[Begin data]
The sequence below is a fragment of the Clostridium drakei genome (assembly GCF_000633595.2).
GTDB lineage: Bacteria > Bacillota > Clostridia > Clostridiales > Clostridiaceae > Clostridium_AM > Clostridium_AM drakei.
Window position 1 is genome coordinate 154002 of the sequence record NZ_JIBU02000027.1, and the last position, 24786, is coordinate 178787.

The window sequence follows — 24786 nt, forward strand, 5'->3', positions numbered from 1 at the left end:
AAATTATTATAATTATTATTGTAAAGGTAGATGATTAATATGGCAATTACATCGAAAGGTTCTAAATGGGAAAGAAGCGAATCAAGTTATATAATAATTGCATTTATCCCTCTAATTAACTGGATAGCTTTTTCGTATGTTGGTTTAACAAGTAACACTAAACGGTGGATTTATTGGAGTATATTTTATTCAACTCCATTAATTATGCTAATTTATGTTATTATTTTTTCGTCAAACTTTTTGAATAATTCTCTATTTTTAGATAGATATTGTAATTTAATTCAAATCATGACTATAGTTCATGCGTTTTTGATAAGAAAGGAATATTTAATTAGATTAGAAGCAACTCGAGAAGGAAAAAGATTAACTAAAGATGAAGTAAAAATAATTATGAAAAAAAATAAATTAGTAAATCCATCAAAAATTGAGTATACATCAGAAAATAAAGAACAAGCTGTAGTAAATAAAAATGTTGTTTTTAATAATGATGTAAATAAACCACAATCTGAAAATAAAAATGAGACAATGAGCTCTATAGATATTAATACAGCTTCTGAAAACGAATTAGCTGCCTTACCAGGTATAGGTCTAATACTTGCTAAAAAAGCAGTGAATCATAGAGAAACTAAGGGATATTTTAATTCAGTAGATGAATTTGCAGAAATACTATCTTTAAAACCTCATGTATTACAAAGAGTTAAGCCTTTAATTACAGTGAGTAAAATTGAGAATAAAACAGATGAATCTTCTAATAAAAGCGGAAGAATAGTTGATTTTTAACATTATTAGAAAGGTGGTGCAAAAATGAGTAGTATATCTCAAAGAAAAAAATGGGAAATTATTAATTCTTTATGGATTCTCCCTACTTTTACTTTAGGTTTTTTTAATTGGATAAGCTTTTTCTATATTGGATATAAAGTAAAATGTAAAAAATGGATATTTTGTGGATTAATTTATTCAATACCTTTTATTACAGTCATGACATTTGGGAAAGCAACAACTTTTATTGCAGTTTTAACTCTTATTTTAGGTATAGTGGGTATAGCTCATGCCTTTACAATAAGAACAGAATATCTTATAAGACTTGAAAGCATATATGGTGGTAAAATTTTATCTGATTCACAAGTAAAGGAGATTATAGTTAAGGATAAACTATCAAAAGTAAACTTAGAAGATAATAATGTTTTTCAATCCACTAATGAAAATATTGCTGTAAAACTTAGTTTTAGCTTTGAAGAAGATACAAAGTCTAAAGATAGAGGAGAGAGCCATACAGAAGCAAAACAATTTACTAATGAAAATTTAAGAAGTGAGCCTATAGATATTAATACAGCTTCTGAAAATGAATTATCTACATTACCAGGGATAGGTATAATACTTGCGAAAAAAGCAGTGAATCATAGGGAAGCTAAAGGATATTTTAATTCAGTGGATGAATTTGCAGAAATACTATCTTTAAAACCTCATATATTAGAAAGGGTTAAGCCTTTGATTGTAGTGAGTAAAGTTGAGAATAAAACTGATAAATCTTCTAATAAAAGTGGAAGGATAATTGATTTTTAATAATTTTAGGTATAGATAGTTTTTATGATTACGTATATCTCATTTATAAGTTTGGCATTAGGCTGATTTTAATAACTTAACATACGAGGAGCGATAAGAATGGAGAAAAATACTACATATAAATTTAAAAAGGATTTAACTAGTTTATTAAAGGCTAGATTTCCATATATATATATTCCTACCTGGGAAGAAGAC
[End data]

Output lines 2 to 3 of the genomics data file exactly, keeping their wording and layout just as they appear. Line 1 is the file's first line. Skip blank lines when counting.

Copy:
GTDB lineage: Bacteria > Bacillota > Clostridia > Clostridiales > Clostridiaceae > Clostridium_AM > Clostridium_AM drakei.
Window position 1 is genome coordinate 154002 of the sequence record NZ_JIBU02000027.1, and the last position, 24786, is coordinate 178787.